Note: Price tracker boxes indicate price movements of that model since 1998.

What Condition 1, 2, 3 & Concours mean



Should be free of dents, rust or obvious repairs. Minor stone chips are permissible, major blemishes or mis-matched paint work are not. Brightwork must be complete and show no evidence of damage.


Seats should be covered in original pattern material free of rips or other damage, floor covering should be complete, clean and of correct material, headlining clean. Dashes – especially timber or veneer – should be free of cracks or discolouration.


Clean with no water, oil, fuel or battery leaks. Hoses and belts need to be in sound condition. The correct engine, or one which was optional to the model, should
be fitted. Authentic components are a must if the car is to be upgraded to concours standard.


No dents or damage to underseal, exhaust system complete and undamaged, no oil leaks from the differential, transmission
or shock absorbers. All suspension components should be in good working order.


Original wheels with correct hubcaps or aftermarket wheels in keeping with vehicle style and age should be fitted. Tyres need to be correct size and speed rating, with at least 50 per cent original tread.




No serious rust or large areas of body filler evident. Minor bubbling in non-structural areas permissible. Paint should be good quality but may show evidence of repairs, chips and scratches. Brightwork should be good generally, but areas of dulled or scratched chrome
are likely.


Seats may have been re-covered but should be in good general condition. If the trim is original, areas of wear and broken stitching are likely. Floor coverings should be complete, carpets and hoodlining preferably to original pattern. Cleaning may be required.


Engine should be of original type although original engine is unlikely. No major fluid leaks or discolouration. Cleaning will be required.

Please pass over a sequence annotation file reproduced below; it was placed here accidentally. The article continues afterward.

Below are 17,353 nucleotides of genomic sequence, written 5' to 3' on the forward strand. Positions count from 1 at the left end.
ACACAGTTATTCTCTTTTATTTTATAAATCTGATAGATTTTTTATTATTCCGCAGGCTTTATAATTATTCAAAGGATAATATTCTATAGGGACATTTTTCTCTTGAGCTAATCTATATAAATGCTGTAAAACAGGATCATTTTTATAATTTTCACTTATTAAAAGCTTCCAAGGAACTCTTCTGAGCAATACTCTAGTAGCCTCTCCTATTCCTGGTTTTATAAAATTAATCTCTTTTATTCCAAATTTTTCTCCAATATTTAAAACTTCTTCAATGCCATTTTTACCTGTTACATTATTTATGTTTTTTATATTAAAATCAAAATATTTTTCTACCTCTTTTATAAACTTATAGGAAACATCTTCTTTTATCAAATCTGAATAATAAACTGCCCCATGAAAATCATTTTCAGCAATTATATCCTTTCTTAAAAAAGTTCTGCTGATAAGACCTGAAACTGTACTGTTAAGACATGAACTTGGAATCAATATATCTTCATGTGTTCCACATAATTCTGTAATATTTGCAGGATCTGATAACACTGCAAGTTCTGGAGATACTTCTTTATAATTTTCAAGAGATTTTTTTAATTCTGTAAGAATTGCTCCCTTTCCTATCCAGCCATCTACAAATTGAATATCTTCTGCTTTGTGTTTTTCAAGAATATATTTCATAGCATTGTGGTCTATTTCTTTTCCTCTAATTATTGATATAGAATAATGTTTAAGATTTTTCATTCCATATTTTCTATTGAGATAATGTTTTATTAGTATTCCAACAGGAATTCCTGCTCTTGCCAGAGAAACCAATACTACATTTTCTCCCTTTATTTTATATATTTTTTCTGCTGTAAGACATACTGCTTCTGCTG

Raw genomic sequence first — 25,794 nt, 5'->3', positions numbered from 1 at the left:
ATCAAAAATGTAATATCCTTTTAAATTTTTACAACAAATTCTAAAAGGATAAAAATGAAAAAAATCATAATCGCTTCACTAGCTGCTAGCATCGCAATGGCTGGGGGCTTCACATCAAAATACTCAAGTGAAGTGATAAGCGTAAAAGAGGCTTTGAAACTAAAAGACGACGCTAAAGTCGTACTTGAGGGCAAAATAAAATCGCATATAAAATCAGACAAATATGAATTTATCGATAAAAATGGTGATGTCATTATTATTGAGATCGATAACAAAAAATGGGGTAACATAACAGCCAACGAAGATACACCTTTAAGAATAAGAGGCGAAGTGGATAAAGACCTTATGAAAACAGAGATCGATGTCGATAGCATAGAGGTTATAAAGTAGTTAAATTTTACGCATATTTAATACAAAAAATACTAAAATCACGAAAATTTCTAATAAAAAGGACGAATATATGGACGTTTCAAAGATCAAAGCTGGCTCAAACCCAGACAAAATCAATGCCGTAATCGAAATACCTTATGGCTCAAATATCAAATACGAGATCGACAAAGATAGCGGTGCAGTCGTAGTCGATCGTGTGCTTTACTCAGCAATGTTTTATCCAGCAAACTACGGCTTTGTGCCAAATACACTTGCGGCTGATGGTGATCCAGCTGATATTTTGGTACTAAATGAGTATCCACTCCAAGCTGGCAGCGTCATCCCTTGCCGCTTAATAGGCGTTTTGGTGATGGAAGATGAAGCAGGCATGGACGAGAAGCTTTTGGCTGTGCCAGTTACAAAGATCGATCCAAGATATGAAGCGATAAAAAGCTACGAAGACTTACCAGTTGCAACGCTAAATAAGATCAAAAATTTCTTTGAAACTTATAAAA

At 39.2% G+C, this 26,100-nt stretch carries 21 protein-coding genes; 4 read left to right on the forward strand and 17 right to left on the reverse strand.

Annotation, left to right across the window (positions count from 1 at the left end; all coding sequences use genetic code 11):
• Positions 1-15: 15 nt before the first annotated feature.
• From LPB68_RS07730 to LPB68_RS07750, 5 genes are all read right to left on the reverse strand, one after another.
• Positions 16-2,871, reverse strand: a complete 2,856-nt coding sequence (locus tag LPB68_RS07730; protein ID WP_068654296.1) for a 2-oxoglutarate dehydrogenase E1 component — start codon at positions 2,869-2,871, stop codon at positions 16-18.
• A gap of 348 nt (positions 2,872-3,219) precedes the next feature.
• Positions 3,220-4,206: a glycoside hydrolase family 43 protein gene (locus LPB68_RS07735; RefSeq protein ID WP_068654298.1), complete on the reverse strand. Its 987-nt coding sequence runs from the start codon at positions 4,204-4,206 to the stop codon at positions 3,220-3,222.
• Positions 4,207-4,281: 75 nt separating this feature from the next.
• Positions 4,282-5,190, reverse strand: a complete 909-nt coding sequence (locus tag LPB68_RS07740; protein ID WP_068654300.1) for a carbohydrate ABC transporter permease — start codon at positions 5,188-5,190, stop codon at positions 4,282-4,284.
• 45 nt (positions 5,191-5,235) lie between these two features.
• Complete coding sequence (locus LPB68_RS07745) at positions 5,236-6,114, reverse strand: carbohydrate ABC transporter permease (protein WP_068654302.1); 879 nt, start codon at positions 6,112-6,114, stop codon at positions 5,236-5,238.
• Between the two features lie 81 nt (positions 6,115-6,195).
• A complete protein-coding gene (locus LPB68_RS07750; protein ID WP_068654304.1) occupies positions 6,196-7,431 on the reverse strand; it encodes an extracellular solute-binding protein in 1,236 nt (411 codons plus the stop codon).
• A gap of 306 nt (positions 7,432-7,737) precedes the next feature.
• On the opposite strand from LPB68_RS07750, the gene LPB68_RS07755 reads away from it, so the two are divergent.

No serious damage, however scrapes and chipping likely. Minor oil leaks are common, exhaust should be complete and free from holes or burning around joints. Suspension components such as kingpins, ball joints and shock absorbers need to be roadworthy.


Wheels should be the original rims or legal-sized aftermarket units. Tyres should have at least legal tread depth left.




Moderate rust is inevitable, although chassis, firewall and other structural areas should be sound. Minor body damage is common. Paint likely to be faded, with uneven colour. Body filler usually found in panels but unacceptable in structural areas. Brightwork should be basically complete and major components like the grille must be fitted. Re-chroming or polishing of most parts will be required.


Seats need to be structurally sound but will normally need re-covering. Floor coverings likely to be damaged or missing. Door trims should be fitted but may need replacement.

Vinyl dashboard tops usually cracked or warped.


The engine should run but work will be needed, with the engine bay likely to be dirty and oil stained. Hoses and fuel lines may need replacement for the vehicle to
be reliable.


Will show signs of neglect and damage (dents, stone damage, etc) but should be free of major rust. Chassis and structural members need to be straight. Suspension components and exhaust systems will usually need replacement.


Wheels should be free of major damage, but tyres will normally need replacement.


Vehicles in genuine concours condition will be completely original or rebuilt to the highest standards. Generally they are better than when new. Some cleaning or replacement of minor components may be required but anything more than minor blemishes will significantly reduce the car’s chances of success.

Cars with the potential to achieve Gold standard (90 per cent or better) in open judging can cost 50 per cent or more over Condition One values.


The author and publisher have made every effort to ensure the accuracy of the 2019 Unique Cars Market Guide, but we do not accept responsibility for any loss or inconvenience caused by errors or omissions.

Values are subject to change due to social, political or economic circumstances within Australia or elsewhere.

This magazine provides useful guides on trends, but they are always subject to change. We suggest any purchase like this should be done with your eyes wide open and treated as a personal reward rather than part of a retirement plan.

To determine the value of a specific vehicle, inspection by an appropriately qualified specialist is strongly recommended.